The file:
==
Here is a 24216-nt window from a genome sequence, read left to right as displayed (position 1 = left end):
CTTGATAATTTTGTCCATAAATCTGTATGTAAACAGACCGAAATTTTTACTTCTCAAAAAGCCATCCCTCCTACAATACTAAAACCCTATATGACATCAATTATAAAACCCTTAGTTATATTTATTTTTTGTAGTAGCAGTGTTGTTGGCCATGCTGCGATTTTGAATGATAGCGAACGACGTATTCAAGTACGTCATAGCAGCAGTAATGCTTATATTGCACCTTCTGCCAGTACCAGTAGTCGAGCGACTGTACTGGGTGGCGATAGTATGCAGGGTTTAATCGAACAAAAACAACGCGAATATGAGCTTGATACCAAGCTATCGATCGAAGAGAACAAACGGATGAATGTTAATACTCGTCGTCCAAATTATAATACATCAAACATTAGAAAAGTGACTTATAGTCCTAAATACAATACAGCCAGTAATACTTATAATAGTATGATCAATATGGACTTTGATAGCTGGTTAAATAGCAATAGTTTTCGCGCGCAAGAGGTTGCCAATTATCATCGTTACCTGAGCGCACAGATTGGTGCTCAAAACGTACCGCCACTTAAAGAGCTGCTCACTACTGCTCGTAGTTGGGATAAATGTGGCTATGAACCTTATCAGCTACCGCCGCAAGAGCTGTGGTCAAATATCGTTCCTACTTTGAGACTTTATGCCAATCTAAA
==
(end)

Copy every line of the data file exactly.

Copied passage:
Here is a 24216-nt window from a genome sequence, read left to right as displayed (position 1 = left end):
CTTGATAATTTTGTCCATAAATCTGTATGTAAACAGACCGAAATTTTTACTTCTCAAAAAGCCATCCCTCCTACAATACTAAAACCCTATATGACATCAATTATAAAACCCTTAGTTATATTTATTTTTTGTAGTAGCAGTGTTGTTGGCCATGCTGCGATTTTGAATGATAGCGAACGACGTATTCAAGTACGTCATAGCAGCAGTAATGCTTATATTGCACCTTCTGCCAGTACCAGTAGTCGAGCGACTGTACTGGGTGGCGATAGTATGCAGGGTTTAATCGAACAAAAACAACGCGAATATGAGCTTGATACCAAGCTATCGATCGAAGAGAACAAACGGATGAATGTTAATACTCGTCGTCCAAATTATAATACATCAAACATTAGAAAAGTGACTTATAGTCCTAAATACAATACAGCCAGTAATACTTATAATAGTATGATCAATATGGACTTTGATAGCTGGTTAAATAGCAATAGTTTTCGCGCGCAAGAGGTTGCCAATTATCATCGTTACCTGAGCGCACAGATTGGTGCTCAAAACGTACCGCCACTTAAAGAGCTGCTCACTACTGCTCGTAGTTGGGATAAATGTGGCTATGAACCTTATCAGCTACCGCCGCAAGAGCTGTGGTCAAATATCGTTCCTACTTTGAGACTTTATGCCAATCTAAA